As a small business owner and co-op founder, GDPR applies to me as much as everyone else. It’s a massive ballache, but I support the philosophy behind what it’s trying to achieve.
I'm definitely in "the rest of us" camp, meaning that, over the last week or so, my wife and I have spent time figuring stuff out. The main thing is getting things in order so that you've got a process in place. Different things are going to affect different organisations, well, differently.
After four years of deliberation, the General Data Protection Regulation (GDPR) was officially adopted by the European Union in 2016. The regulation gave companies a two-year runway to get compliant, which is theoretically plenty of time to get shipshape. The reality is messier. Like term papers and tax returns, there are people who get it done early, and then there’s the rest of us.
A data subject access request isn't going to affect our size of business very much. If someone does make a request, we've got a list of places from which to manually export the data. That's obviously not a viable option for larger enterprises, who need to automate.
But perhaps the GDPR requirement that has everyone tearing their hair out the most is the data subject access request. EU residents have the right to request access to review personal information gathered by companies. Those users — called “data subjects” in GDPR parlance — can ask for their information to be deleted, to be corrected if it’s incorrect, and even get delivered to them in a portable form. But that data might be on five different servers and in god knows how many formats. (This is assuming the company even knows that the data exists in the first place.) A big part of becoming GDPR compliant is setting up internal infrastructures so that these requests can be responded to.
To my mind, GDPR is like an much more far-reaching version of the Freedom of Information Act that came into force in the year 2000. That changed the nature of what citizens could expect from public bodies. I hope that the GDPR similarly changes what we all can expect from organisations who process our personal data.
To be fair, GDPR as a whole is a bit complicated. Alison Cool, a professor of anthropology and information science at the University of Colorado, Boulder, writes in The New York Times that the law is “staggeringly complex” and practically incomprehensible to the people who are trying to comply with it. Scientists and data managers she spoke to “doubted that absolute compliance was even possible.”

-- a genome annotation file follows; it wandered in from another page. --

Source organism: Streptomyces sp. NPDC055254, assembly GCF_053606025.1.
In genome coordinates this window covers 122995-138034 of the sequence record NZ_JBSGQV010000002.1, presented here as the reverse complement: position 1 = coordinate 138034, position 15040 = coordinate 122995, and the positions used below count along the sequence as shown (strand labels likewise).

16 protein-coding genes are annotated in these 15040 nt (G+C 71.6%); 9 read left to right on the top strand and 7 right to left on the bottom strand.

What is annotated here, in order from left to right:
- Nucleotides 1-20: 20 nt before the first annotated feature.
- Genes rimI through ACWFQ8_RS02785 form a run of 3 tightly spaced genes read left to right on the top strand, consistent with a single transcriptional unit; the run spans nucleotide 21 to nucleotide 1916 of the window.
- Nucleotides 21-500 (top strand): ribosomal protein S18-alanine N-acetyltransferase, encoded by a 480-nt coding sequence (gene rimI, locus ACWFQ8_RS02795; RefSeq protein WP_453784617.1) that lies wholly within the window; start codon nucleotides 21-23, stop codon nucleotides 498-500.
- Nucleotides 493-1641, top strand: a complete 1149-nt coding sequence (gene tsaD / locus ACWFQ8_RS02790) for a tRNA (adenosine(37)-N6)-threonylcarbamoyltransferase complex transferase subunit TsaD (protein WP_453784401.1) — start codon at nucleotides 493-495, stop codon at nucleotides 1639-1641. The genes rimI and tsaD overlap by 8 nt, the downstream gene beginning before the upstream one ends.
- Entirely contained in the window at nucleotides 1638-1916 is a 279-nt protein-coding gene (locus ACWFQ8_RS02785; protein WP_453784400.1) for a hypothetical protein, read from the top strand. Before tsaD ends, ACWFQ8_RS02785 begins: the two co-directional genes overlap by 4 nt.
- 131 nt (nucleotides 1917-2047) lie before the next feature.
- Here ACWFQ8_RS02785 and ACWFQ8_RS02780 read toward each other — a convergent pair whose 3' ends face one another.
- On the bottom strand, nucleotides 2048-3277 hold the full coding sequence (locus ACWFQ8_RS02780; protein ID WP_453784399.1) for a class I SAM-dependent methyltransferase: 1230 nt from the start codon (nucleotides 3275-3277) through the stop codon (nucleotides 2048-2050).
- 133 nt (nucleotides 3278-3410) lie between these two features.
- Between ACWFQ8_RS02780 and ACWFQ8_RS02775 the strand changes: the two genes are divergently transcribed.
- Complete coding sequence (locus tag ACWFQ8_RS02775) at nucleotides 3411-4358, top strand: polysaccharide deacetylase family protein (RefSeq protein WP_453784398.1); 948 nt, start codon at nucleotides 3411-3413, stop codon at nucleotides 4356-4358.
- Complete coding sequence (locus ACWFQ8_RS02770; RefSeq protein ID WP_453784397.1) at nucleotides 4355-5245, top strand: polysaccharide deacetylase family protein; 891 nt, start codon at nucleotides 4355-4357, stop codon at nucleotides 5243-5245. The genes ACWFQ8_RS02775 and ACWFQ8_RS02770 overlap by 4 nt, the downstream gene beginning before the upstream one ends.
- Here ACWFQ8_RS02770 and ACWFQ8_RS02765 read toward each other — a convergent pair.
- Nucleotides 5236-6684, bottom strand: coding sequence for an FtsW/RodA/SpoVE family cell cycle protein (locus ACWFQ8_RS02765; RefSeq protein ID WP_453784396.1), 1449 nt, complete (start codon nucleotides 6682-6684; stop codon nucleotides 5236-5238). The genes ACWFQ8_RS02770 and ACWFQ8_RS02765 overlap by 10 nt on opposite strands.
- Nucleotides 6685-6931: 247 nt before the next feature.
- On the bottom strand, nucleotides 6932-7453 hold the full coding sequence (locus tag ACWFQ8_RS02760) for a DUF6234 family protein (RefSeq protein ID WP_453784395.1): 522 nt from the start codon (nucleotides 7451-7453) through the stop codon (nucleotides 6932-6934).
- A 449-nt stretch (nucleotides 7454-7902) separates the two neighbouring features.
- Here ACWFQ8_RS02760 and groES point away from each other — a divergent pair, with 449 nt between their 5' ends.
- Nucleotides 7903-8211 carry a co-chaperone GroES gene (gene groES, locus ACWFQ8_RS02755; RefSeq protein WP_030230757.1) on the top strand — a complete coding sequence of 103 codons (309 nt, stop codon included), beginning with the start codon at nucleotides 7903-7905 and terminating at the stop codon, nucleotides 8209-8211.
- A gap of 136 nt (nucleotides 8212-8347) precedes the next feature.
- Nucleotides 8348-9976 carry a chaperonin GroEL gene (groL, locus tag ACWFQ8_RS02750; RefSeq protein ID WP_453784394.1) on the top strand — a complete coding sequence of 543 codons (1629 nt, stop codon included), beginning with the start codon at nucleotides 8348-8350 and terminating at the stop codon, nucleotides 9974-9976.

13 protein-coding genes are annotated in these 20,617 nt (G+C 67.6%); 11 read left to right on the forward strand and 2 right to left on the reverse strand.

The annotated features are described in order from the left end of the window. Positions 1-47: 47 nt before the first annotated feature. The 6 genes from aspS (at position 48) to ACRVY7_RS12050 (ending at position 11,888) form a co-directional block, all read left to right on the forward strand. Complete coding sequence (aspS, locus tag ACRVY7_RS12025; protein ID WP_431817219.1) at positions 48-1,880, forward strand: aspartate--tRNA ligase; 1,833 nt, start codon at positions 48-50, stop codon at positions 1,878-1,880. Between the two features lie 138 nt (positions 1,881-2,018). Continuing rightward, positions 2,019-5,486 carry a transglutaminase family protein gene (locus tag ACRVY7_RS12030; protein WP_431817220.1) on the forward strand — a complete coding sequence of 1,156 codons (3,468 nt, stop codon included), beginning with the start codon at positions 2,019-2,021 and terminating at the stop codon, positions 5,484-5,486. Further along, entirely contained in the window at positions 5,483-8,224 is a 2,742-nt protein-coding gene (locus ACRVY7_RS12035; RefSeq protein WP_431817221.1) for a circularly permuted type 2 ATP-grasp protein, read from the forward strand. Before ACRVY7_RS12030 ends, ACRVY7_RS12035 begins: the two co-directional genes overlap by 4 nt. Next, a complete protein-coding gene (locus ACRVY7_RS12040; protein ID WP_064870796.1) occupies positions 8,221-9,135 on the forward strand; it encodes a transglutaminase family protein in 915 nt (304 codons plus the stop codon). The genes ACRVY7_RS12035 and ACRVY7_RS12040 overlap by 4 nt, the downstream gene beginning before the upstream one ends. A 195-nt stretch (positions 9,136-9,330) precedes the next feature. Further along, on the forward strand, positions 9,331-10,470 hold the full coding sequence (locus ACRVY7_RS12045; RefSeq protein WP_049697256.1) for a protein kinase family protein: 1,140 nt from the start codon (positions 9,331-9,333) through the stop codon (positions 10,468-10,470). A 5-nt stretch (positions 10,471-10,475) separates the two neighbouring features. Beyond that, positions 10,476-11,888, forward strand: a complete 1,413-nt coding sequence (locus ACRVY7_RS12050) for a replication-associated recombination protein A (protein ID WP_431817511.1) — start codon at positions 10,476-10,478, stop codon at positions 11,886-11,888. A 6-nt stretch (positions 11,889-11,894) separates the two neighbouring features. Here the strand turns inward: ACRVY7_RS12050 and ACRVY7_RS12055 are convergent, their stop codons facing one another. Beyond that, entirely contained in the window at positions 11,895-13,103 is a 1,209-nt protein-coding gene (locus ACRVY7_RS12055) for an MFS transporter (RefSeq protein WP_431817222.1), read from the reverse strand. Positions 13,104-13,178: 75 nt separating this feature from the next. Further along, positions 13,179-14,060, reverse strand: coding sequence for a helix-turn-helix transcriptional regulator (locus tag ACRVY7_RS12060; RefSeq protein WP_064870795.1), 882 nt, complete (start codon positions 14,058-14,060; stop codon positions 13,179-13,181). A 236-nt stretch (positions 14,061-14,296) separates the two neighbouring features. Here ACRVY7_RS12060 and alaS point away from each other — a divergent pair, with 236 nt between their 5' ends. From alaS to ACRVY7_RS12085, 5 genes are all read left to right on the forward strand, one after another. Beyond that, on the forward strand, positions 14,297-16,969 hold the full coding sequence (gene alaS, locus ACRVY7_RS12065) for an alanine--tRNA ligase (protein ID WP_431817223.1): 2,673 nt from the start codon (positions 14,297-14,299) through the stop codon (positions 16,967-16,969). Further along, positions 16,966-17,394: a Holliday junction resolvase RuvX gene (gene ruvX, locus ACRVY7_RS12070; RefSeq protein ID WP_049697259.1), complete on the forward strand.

Source: The Verge
However, I have to say I’m impressed with what’s going to happen in May. It’s going to have a worldwide impact, too — as this article explains:
For an even shorter tl;dr the [European Commission's] theory is that consumer trust is essential to fostering growth in the digital economy. And it thinks trust can be won by giving users of digital services more information and greater control over how their data is used. Which is — frankly speaking — a pretty refreshing idea when you consider the clandestine data brokering that pervades the tech industry. Mass surveillance isn’t just something governments do.
It’s a big deal:
[GDPR is] set to apply across the 28-Member State bloc as of May 25, 2018. That means EU countries are busy transposing it into national law via their own legislative updates (such as the UK’s new Data Protection Bill — yes, despite the fact the country is currently in the process of (br)exiting the EU, the government has nonetheless committed to implementing the regulation because it needs to keep EU-UK data flowing freely in the post-brexit future. Which gives an early indication of the pulling power of GDPR....and unlike other regulations, actually has some teeth:
The maximum fine that organizations can be hit with for the most serious infringements of the regulation is 4% of their global annual turnover (or €20M, whichever is greater). Though data protection agencies will of course be able to impose smaller fines too. And, indeed, there’s a tiered system of fines — with a lower level of penalties of up to 2% of global turnover (or €10MI'm having conversations about it wherever I go, from my work at Moodle (an company headquartered in Australia) to the local Scouts.